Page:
[ExI] [wta-talk] LA Times: Unlimited space for untold sorrow
emlynoregan at gmail.com
Wed Feb 6 00:06:11 UTC 2008
On 05/02/2008, Amara Graps <amara at amara.com> wrote:
> PJ Manney
> >Today's Column One article is about The Los Angeles Times Homicide
> >Report, an unusual experiment in American newspapers where each and
> >every homicide in Los Angeles County is researched by a single
> >reporter and documented on a website which allows readers to post
> >comments. Often the posters are their friends and families of the
> >victims that our culture would prefer to forget.
> Dear PJ, one of the biases in the US media is their unwillingness to
> show this particular face of death. As an alternative, I think that
> blogs, everywhere, are a personal face to people's triumphs and
> tragedies, which help folks to know that there are real people on the
> other side of that screen.
> I think that death should be portrayed by our human media as what it
> really is: an unnatural ending of a precious human life, where the
> impact on persons close to the deceased can be understood. Actions by
> the Los Angeles Time is an encouraging sign. Thanks for sharing that.
I feel as though the media is already full of news about death and
tradgedy. As a result, many people seem to be overly fearful in what
really is a very safe world.
An example: I took my kids to the beach recently, meeting up with some
acquaintances and their kids. It was all cool, until we find out that
the acquaintances kids aren't allowed to swim in the water. Why?
Now I live in South Australia, which to be fair seems to have an
unusually high incidence of shark attack. Or at least I thought so,
because it's on the news a lot. It looks like we do, sort of, though
it'd be pretty tough trying to find any statistically significant
results in these numbers. From a paper by John West on Sydney's
Taronga Zoo board :
"According to the ASAF, there have been 61 recorded human fatalities
due to shark attack in the last 50 years (as for Dec 2004). Of these,
22 have occurred in Queensland, 16 in South Australia, nine in New
South Wales, 7 in Western Australia, 4 in Tasmania, and 3 in Victoria.
No fatal attacks have been recorded in the Northern Territory in that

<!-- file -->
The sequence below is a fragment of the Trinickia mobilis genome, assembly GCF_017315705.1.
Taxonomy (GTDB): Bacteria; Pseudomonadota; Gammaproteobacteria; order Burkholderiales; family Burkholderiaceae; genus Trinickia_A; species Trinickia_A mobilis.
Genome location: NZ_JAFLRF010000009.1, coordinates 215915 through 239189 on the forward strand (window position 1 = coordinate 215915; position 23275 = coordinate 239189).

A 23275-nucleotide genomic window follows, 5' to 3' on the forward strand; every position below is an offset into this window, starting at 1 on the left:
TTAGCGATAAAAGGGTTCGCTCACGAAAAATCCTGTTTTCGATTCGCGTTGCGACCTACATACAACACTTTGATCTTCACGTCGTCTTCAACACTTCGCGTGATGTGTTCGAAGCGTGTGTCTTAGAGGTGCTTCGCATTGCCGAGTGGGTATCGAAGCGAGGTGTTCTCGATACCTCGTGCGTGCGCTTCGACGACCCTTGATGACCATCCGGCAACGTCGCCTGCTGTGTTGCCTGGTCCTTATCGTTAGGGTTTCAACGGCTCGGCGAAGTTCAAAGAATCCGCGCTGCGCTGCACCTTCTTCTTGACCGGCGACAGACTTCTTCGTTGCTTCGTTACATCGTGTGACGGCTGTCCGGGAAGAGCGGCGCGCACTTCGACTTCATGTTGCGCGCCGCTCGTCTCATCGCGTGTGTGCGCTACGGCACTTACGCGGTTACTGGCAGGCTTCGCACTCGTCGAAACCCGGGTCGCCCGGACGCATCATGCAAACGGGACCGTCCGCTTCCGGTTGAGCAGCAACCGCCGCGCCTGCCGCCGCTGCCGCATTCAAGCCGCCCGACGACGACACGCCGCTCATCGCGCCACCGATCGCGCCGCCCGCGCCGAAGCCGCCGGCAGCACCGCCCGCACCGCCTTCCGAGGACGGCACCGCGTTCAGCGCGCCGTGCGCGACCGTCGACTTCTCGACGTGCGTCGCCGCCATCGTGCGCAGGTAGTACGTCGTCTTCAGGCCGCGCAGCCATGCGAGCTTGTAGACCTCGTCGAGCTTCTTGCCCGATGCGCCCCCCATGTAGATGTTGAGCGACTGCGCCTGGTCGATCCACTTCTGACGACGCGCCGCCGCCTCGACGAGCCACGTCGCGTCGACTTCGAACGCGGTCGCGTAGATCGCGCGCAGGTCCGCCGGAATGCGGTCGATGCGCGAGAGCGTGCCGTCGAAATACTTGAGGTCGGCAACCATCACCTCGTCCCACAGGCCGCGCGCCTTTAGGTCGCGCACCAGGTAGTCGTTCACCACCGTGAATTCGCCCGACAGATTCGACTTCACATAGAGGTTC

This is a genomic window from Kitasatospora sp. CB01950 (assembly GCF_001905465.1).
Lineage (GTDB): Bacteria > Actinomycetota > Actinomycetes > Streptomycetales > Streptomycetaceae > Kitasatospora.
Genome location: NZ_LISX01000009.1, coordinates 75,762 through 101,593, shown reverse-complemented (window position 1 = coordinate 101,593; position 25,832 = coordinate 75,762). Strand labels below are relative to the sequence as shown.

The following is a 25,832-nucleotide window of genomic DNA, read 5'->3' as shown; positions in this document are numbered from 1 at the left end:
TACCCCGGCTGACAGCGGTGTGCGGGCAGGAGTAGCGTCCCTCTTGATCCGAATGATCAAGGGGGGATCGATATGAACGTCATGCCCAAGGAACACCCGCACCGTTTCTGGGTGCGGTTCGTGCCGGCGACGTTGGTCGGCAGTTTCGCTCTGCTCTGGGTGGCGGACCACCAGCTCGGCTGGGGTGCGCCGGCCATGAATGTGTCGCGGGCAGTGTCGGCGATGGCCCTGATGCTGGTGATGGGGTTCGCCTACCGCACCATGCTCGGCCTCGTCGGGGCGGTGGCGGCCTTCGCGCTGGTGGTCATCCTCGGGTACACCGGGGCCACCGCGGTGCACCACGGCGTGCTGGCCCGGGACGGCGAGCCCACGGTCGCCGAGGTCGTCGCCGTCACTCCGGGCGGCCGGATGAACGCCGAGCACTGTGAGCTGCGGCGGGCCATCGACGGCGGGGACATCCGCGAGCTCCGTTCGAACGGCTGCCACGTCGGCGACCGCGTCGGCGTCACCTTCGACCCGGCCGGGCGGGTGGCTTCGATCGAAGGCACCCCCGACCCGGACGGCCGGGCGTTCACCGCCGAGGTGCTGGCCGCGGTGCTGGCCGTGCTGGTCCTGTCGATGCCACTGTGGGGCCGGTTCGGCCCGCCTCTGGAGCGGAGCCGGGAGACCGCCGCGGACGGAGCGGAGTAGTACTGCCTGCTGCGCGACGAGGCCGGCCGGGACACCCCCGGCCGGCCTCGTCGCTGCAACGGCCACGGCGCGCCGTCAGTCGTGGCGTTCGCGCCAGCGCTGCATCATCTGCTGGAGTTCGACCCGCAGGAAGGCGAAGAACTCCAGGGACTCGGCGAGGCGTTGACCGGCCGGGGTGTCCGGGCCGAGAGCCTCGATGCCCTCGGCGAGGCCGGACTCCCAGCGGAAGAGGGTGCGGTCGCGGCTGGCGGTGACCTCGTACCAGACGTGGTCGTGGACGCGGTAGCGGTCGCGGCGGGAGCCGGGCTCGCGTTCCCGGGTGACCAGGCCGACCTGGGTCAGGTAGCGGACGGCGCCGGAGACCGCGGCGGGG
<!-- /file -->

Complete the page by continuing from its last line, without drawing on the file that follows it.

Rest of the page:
Let's compare this with lightning strikes. I found an abstract for
"Lightning fatalities in Australia, 1824–1991"  containing the
"Records dating from 1803–1991 indicate that at least 650 persons have
been killed by lightning strikes."
That's roughly 170 fatalities due to lightning strikes in the last 50
years in Australia. As opposed to 61 fatal shark attacks.
Now, to get to the beach, we all parked, and walked down the road for
a way. It turns out that this was a vastly more dangerous act.
According to the Australian Transport Bureau  (well, according to a
graph here primarily which I've interpreted by eye, oh for a big table
of data...), approx 500 pedestrians die per year on the roads. So over
50 years, that's about 25,000 people. Even given that the average
person spends a lot more time walking down the street than swimming,
that's 3 orders of magnitude in difference.
All that illustrates the point that we dwell on the wrong dangers. But
I also think we dwell overly on dangers of death in any case. I think
we live in extraordinarily safe societies in the west, and have for
long enough that we have an expectation of total safety. Thus the few
remaining dangers are blown out of proportion.
Really, if we are going to freak out about anything, it should be
heart disease & cancer. If you want to publicise anything, forget
homicides, put the heart disease and cancer stats on the telly each
night. "The heart disease death toll so far this holiday season has
climbed to 40,000 across the United States, an improvement on the same
month last year."  But then, who'd want to watch that? Horrible.
 : Australian Shark Attacks, John West, 2005
: Lightning fatalities in Australia, 1824–1991, Lucinda Coates,
Russell Blong and Frank Siciliano, 1993
: Pedestrian Fatalities in Australia, Australian Transport Bureau,
: Statistics about Coronary Heart Disease,
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